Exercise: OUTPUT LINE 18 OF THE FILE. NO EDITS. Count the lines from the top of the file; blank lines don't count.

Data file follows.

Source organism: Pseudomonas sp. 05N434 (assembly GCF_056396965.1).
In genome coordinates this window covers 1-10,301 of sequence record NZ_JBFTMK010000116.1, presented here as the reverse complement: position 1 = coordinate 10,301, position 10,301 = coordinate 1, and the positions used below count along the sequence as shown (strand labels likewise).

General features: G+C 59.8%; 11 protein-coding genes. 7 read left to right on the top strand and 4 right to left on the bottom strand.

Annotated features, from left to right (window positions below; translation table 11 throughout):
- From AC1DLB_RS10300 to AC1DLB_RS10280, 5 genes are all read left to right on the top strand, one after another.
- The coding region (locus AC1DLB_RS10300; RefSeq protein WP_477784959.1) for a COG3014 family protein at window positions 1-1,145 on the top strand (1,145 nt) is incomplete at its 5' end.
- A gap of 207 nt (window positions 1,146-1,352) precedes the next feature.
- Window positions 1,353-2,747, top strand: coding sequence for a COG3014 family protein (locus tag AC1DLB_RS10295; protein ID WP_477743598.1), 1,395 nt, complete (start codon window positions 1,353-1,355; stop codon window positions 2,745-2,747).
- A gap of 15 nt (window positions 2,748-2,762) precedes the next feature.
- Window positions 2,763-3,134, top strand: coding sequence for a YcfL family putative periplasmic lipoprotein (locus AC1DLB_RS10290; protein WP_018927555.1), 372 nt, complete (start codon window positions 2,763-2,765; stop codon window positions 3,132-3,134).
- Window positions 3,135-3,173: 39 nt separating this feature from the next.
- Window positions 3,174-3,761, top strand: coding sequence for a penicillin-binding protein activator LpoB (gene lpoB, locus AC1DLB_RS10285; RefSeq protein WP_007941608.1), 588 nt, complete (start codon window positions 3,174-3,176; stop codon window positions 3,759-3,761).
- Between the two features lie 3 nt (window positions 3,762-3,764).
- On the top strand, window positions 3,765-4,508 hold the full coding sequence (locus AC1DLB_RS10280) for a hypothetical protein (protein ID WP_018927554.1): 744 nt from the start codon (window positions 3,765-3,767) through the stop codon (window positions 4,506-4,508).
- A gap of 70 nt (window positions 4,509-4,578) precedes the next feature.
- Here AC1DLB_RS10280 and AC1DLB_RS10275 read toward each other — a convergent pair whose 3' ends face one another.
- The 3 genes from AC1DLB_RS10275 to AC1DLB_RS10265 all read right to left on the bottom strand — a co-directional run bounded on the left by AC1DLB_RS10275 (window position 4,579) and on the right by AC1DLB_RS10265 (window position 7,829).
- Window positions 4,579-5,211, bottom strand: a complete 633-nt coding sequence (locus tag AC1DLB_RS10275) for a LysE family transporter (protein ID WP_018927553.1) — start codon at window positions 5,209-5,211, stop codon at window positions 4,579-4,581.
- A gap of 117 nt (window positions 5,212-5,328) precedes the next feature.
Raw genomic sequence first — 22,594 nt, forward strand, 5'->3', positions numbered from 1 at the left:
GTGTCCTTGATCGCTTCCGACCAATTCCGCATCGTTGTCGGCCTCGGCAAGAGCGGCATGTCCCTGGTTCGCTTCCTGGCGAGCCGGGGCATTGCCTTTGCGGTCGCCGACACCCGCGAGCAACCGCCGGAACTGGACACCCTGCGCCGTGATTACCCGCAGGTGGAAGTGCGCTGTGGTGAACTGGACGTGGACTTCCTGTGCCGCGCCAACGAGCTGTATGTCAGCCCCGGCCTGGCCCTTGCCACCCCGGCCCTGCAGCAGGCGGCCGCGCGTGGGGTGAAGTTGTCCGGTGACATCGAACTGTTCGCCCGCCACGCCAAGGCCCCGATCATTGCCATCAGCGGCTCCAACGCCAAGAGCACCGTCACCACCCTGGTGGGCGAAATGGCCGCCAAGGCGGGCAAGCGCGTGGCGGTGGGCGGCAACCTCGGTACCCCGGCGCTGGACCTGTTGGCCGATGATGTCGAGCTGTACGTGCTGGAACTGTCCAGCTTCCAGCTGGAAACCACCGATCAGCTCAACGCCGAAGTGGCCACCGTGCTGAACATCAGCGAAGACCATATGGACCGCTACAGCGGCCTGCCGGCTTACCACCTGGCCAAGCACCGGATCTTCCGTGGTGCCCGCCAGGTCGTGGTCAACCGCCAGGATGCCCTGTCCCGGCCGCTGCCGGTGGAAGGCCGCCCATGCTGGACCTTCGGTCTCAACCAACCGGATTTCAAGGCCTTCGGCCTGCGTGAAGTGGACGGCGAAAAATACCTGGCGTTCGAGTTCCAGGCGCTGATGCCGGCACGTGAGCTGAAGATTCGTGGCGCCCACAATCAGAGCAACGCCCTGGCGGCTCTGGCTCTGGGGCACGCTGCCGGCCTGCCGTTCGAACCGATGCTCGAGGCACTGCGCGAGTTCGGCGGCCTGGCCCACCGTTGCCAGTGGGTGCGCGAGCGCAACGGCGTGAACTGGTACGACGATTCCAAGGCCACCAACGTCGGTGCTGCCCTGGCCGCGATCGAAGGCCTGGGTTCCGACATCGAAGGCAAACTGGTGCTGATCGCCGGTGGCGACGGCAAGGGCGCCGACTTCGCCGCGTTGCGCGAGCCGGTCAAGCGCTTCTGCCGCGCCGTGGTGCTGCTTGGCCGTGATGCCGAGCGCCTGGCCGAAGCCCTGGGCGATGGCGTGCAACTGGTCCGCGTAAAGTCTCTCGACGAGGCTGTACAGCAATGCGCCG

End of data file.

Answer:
- Window positions 4,579-5,211, bottom strand: a complete 633-nt coding sequence (locus tag AC1DLB_RS10275) for a LysE family transporter (protein ID WP_018927553.1) — start codon at window positions 5,209-5,211, stop codon at window positions 4,579-4,581.